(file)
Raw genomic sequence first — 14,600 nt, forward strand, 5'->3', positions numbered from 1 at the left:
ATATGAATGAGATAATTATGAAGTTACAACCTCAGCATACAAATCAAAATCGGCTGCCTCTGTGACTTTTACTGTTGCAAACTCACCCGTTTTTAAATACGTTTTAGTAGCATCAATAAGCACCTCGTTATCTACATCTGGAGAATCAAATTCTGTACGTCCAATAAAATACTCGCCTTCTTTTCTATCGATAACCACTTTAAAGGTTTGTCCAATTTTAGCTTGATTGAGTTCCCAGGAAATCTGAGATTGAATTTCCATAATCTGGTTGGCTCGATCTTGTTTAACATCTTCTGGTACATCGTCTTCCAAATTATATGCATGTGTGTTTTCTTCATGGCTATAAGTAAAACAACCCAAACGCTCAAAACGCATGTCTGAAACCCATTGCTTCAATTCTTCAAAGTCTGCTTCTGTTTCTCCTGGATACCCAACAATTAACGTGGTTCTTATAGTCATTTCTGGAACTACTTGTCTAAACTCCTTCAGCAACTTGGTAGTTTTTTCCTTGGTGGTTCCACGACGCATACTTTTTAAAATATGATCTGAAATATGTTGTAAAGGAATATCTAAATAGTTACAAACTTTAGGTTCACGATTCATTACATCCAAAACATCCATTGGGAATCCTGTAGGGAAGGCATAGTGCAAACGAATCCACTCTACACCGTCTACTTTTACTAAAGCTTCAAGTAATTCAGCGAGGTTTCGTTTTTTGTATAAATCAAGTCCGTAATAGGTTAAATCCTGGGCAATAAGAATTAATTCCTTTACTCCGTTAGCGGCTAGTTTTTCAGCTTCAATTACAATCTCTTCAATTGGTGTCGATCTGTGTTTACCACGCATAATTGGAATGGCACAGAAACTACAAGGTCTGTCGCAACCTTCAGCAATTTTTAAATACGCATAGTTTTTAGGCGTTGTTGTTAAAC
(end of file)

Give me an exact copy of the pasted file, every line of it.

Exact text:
Raw genomic sequence first — 14,600 nt, forward strand, 5'->3', positions numbered from 1 at the left:
ATATGAATGAGATAATTATGAAGTTACAACCTCAGCATACAAATCAAAATCGGCTGCCTCTGTGACTTTTACTGTTGCAAACTCACCCGTTTTTAAATACGTTTTAGTAGCATCAATAAGCACCTCGTTATCTACATCTGGAGAATCAAATTCTGTACGTCCAATAAAATACTCGCCTTCTTTTCTATCGATAACCACTTTAAAGGTTTGTCCAATTTTAGCTTGATTGAGTTCCCAGGAAATCTGAGATTGAATTTCCATAATCTGGTTGGCTCGATCTTGTTTAACATCTTCTGGTACATCGTCTTCCAAATTATATGCATGTGTGTTTTCTTCATGGCTATAAGTAAAACAACCCAAACGCTCAAAACGCATGTCTGAAACCCATTGCTTCAATTCTTCAAAGTCTGCTTCTGTTTCTCCTGGATACCCAACAATTAACGTGGTTCTTATAGTCATTTCTGGAACTACTTGTCTAAACTCCTTCAGCAACTTGGTAGTTTTTTCCTTGGTGGTTCCACGACGCATACTTTTTAAAATATGATCTGAAATATGTTGTAAAGGAATATCTAAATAGTTACAAACTTTAGGTTCACGATTCATTACATCCAAAACATCCATTGGGAATCCTGTAGGGAAGGCATAGTGCAAACGAATCCACTCTACACCGTCTACTTTTACTAAAGCTTCAAGTAATTCAGCGAGGTTTCGTTTTTTGTATAAATCAAGTCCGTAATAGGTTAAATCCTGGGCAATAAGAATTAATTCCTTTACTCCGTTAGCGGCTAGTTTTTCAGCTTCAATTACAATCTCTTCAATTGGTGTCGATCTGTGTTTACCACGCATAATTGGAATGGCACAGAAACTACAAGGTCTGTCGCAACCTTCAGCAATTTTTAAATACGCATAGTTTTTAGGCGTTGTTGTTAAAC